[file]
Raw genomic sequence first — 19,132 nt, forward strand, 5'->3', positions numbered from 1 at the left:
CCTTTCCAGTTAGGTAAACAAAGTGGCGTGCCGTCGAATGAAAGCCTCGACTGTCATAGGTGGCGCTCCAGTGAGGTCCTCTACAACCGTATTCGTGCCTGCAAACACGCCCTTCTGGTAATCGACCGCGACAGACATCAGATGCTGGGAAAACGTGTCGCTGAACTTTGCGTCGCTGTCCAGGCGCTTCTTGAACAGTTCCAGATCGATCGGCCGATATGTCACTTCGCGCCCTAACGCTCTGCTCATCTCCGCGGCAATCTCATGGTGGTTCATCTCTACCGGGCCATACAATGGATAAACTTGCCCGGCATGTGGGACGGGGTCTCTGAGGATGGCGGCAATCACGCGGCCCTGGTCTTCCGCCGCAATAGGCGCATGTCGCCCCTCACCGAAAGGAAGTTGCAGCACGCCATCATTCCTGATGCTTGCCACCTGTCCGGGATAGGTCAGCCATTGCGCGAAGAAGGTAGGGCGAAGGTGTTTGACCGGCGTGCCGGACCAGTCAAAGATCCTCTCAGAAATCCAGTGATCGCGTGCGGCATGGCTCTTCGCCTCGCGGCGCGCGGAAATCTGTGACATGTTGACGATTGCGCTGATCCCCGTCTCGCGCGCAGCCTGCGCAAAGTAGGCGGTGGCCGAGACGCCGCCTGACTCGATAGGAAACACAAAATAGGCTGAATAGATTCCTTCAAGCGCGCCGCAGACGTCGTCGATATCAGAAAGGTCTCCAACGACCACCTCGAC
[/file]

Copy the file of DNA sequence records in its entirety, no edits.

Raw genomic sequence first — 19,132 nt, forward strand, 5'->3', positions numbered from 1 at the left:
CCTTTCCAGTTAGGTAAACAAAGTGGCGTGCCGTCGAATGAAAGCCTCGACTGTCATAGGTGGCGCTCCAGTGAGGTCCTCTACAACCGTATTCGTGCCTGCAAACACGCCCTTCTGGTAATCGACCGCGACAGACATCAGATGCTGGGAAAACGTGTCGCTGAACTTTGCGTCGCTGTCCAGGCGCTTCTTGAACAGTTCCAGATCGATCGGCCGATATGTCACTTCGCGCCCTAACGCTCTGCTCATCTCCGCGGCAATCTCATGGTGGTTCATCTCTACCGGGCCATACAATGGATAAACTTGCCCGGCATGTGGGACGGGGTCTCTGAGGATGGCGGCAATCACGCGGCCCTGGTCTTCCGCCGCAATAGGCGCATGTCGCCCCTCACCGAAAGGAAGTTGCAGCACGCCATCATTCCTGATGCTTGCCACCTGTCCGGGATAGGTCAGCCATTGCGCGAAGAAGGTAGGGCGAAGGTGTTTGACCGGCGTGCCGGACCAGTCAAAGATCCTCTCAGAAATCCAGTGATCGCGTGCGGCATGGCTCTTCGCCTCGCGGCGCGCGGAAATCTGTGACATGTTGACGATTGCGCTGATCCCCGTCTCGCGCGCAGCCTGCGCAAAGTAGGCGGTGGCCGAGACGCCGCCTGACTCGATAGGAAACACAAAATAGGCTGAATAGATTCCTTCAAGCGCGCCGCAGACGTCGTCGATATCAGAAAGGTCTCCAACGACCACCTCGAC